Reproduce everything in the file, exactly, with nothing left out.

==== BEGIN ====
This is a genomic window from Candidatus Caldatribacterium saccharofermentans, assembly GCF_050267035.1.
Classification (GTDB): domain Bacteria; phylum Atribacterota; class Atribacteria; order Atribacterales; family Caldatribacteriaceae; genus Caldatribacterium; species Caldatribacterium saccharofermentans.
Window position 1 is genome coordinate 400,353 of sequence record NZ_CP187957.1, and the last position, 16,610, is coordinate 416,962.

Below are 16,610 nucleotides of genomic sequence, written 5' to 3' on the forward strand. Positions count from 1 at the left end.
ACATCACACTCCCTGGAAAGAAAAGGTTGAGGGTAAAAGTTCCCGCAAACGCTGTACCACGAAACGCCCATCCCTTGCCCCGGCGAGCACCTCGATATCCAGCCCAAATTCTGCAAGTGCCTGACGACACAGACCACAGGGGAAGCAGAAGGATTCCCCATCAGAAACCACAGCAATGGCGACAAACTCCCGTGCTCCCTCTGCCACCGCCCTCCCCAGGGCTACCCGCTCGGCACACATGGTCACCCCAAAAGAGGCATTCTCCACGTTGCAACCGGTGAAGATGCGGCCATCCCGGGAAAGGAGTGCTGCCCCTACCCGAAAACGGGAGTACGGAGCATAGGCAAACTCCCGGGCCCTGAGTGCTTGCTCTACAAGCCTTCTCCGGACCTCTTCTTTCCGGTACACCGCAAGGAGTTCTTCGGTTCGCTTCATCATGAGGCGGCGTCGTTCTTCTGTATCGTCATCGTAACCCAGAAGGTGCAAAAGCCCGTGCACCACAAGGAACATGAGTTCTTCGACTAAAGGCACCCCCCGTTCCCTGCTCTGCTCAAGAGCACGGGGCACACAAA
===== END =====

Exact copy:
This is a genomic window from Candidatus Caldatribacterium saccharofermentans, assembly GCF_050267035.1.
Classification (GTDB): domain Bacteria; phylum Atribacterota; class Atribacteria; order Atribacterales; family Caldatribacteriaceae; genus Caldatribacterium; species Caldatribacterium saccharofermentans.
Window position 1 is genome coordinate 400,353 of sequence record NZ_CP187957.1, and the last position, 16,610, is coordinate 416,962.

Below are 16,610 nucleotides of genomic sequence, written 5' to 3' on the forward strand. Positions count from 1 at the left end.
ACATCACACTCCCTGGAAAGAAAAGGTTGAGGGTAAAAGTTCCCGCAAACGCTGTACCACGAAACGCCCATCCCTTGCCCCGGCGAGCACCTCGATATCCAGCCCAAATTCTGCAAGTGCCTGACGACACAGACCACAGGGGAAGCAGAAGGATTCCCCATCAGAAACCACAGCAATGGCGACAAACTCCCGTGCTCCCTCTGCCACCGCCCTCCCCAGGGCTACCCGCTCGGCACACATGGTCACCCCAAAAGAGGCATTCTCCACGTTGCAACCGGTGAAGATGCGGCCATCCCGGGAAAGGAGTGCTGCCCCTACCCGAAAACGGGAGTACGGAGCATAGGCAAACTCCCGGGCCCTGAGTGCTTGCTCTACAAGCCTTCTCCGGACCTCTTCTTTCCGGTACACCGCAAGGAGTTCTTCGGTTCGCTTCATCATGAGGCGGCGTCGTTCTTCTGTATCGTCATCGTAACCCAGAAGGTGCAAAAGCCCGTGCACCACAAGGAACATGAGTTCTTCGACTAAAGGCACCCCCCGTTCCCTGCTCTGCTCAAGAGCACGGGGCACACAAA